Recommended Solder?

Greetings,
Although this may seem a noobish question, I had to ask for some advice. I read that lead solder is really bad for you...so I was
looking for some lead-free solder. I bought some silver-bearing solder, but right after that I read that silver-bearing solder flows really poorly. Since I'm going to be doing some heavy duty soldering, could you recommend a type of solder to me? Is Rosin-core solder good? Or do you know of anything better?
Thanks, George C. Linderman
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<snip> . Since I'm going to be doing some heavy duty soldering, could

Well, George, my experience is that the lead-free alloys are pretty poor stuff to work with. The concept was originally that lead-free solder should (and rightly so) be used on any and all plumbing systems. Somehow this concept got extended to plain old bench soldering. In part there was wisdom to it, in that all electronic devices end up in the landfill one day, but when you run a wave soldering or mass production facility, you can generate and control the soldering conditions far more readily than for bench work. I have tried many of the lead-free alloys and as well intended as the concept is, they suck. It is difficult to get some component leads and solder pads to temperature for those alloys to flow readily without risking damage to the parts. It can be done, surely, but for the novice who often has questionable soldering skills and almost never has had any training, it can double the difficulty of producing a good solid joint. It used to be that soldering was something you could figure out easily in a weekend of tinkering, and then through the observation of professional work you could refine your technique. It would appear that those days are nearly gone. I would recommend a standard 63/37 SnPb solder with a rosin core. Once you have gotten familiar with how the material works and how to create a clean joint in a reliable manner, then you might want to try your hand at the newer materials. Just keep in mind that most are about twice as expensive as standard electronic solder and you can wreck a lot of parts without some real patience and practice.
Cheers!
Sir Charles W. Shults III, K.B.B. Xenotech Research 321-206-1840
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On Nov 15, 10:28 am, "Sir Charles W. Shults III"
Ah, thank you for the advice and help. Would you think this: http://www.radioshack.com/product/index.jsp?productId 62711&cp 32058.2032236.2032313&allCountG&fbn=Type%2FSolder&f=PAD%2FProduct+Type%2FSolder&fbc=1&parentPagemily solder is adequate? Also, is there a difference between flux and solder? And if so, what does flux do?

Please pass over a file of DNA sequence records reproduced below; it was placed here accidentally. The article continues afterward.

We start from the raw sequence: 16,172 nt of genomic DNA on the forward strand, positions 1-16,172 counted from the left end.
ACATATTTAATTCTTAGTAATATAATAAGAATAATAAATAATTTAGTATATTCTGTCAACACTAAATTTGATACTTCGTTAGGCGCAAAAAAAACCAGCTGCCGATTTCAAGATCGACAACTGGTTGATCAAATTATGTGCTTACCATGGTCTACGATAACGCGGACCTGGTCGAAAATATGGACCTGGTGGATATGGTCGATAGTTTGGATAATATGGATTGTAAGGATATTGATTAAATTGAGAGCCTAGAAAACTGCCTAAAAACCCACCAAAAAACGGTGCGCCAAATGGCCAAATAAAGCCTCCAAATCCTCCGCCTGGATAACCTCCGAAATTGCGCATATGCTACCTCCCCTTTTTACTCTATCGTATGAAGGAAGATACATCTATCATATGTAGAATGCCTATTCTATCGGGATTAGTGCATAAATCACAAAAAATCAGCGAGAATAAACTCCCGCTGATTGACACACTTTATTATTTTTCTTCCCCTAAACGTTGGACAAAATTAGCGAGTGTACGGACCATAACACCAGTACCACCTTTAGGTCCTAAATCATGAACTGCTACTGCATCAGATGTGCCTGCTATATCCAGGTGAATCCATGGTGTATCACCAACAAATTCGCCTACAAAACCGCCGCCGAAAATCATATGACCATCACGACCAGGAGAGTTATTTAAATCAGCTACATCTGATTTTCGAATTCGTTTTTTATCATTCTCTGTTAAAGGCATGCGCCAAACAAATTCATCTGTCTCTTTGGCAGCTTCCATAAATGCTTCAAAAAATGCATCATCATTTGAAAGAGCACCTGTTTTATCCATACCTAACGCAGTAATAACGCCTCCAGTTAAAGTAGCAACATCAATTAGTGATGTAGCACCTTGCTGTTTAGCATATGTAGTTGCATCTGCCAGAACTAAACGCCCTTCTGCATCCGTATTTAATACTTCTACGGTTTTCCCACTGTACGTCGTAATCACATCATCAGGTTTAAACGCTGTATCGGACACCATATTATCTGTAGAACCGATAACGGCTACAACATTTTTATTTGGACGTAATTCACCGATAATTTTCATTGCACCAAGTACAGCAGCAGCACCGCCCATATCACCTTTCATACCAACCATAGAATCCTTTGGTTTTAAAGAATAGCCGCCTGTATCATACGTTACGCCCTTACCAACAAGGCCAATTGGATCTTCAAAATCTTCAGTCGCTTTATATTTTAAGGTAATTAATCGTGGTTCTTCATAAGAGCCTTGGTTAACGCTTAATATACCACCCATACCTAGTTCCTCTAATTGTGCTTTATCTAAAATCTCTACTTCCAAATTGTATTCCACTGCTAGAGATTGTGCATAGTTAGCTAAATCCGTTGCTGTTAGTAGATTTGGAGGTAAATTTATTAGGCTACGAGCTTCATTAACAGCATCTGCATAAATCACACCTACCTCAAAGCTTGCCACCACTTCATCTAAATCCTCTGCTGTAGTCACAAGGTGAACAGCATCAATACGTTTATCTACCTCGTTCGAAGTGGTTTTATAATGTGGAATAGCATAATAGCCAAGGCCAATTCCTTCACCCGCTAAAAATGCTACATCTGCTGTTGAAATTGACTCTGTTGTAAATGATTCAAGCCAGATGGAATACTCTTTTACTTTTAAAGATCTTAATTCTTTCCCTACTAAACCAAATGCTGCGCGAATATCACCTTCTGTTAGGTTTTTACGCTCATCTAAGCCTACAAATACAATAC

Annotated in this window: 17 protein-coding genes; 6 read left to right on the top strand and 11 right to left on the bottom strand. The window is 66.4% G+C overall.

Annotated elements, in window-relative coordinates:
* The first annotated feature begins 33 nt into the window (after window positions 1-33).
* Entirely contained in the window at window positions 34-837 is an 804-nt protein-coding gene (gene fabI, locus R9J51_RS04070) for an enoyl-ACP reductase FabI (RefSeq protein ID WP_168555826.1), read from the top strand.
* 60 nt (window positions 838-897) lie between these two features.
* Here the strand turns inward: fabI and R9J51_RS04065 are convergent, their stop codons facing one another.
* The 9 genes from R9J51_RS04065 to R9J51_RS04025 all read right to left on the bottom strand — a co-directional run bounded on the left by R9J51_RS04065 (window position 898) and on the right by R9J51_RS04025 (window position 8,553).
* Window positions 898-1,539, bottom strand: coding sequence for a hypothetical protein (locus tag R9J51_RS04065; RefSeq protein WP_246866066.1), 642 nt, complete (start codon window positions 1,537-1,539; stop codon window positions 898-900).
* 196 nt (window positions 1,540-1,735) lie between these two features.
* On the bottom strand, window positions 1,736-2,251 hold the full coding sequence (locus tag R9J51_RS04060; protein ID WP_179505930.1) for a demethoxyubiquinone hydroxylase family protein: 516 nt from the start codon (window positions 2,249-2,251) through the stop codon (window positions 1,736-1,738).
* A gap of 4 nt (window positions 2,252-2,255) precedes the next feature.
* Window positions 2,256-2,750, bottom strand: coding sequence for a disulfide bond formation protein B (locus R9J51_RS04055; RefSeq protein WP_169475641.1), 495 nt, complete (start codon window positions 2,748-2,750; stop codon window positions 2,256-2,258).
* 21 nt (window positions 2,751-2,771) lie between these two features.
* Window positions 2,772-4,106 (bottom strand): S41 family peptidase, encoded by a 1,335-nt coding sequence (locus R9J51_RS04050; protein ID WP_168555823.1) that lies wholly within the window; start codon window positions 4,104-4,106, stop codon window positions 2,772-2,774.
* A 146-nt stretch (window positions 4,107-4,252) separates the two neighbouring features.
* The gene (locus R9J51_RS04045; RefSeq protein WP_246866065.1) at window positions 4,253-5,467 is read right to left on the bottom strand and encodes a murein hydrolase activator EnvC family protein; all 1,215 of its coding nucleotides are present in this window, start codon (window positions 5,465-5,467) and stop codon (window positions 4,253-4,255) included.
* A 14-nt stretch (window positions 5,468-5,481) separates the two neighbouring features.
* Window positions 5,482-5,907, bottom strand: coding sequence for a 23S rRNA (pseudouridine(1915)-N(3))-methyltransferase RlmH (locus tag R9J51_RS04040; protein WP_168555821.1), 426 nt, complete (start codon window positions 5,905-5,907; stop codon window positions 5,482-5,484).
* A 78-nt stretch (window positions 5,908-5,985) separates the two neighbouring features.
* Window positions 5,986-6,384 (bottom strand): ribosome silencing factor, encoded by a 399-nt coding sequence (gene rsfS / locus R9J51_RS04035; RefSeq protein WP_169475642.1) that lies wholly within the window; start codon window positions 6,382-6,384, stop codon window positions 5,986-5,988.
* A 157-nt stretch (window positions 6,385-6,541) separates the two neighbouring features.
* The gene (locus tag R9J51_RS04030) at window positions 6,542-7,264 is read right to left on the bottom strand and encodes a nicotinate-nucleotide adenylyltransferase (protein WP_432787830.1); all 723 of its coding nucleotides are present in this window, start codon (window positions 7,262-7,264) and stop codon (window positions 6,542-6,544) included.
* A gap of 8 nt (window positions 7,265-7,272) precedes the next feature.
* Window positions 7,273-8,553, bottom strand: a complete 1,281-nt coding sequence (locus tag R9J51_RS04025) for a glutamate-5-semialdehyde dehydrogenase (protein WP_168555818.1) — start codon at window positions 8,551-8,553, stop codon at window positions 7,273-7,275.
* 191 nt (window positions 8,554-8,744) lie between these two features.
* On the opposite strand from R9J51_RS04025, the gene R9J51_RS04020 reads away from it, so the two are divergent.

The link above isn't exactly the mixture you said, but it's pretty close. If that's not good, please link me to what you'd recommend on radioshack.
Thanks, George C. Linderman .
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http://www.radioshack.com/product/index.jsp?productId 62711&cp 32058.2032236.2032313&allCountG&fbn=Type%2FSolder&f=PAD%2FProduct+Type%2FSolder&fbc=1&parentPagemily

That solder is perfectly adequate. For the hobbyist, the difference between 63/37 and 60/30 is too tiny to notice. Flux is the material that acts something like a "primer". It chemically prepares the metal surface to ensure good adhesion or wetting action. When the flux is heated, it literally etches the metal surface you are trying to solder and promotes the bond. It can mean the difference between a great solder joint and no joint at all. Standard pine rosin is a good and well known flux and has been used for many decades. Some newer materials are synthetic resin fluxes, but rosin is probably one of the least harsh to your lungs if inhaled. Our ancestors have breathed it around the campfire for millenia.
Cheers!
Sir Charles W. Shults III, K.B.B. Xenotech Research 321-206-1840
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snipped-for-privacy@gmail.com wrote:

For the average hobbyist the exposure is usually pretty low. Lead is being phased out in commercial production because of the sheer volume of it all, and the fact that most electronics end up in the landfill. Billions of tons of trash every year will have thousands of tons of lead in it. I doubt you personally will ever use that much!
The usual caveats apply and you should be okay: avoid the smoke from the solder (it's the rosin; the lead is too heavy to be in the smoke), wash your hands after you solder, store the solder away from children, animals, food prep surfaces, don't likc the end of your soldering pencil with your tongue, etc.
I've been working with leaded solder all my life and there is nohting worng wtih me!
(Seriously, if you are introducing kids to electronics, you might look for a small reel of lead-free solder. Though their lead ingestion will will be quite low even with a leaded solder, children are the most susceptible to lead poisoning.)
-- Gordon
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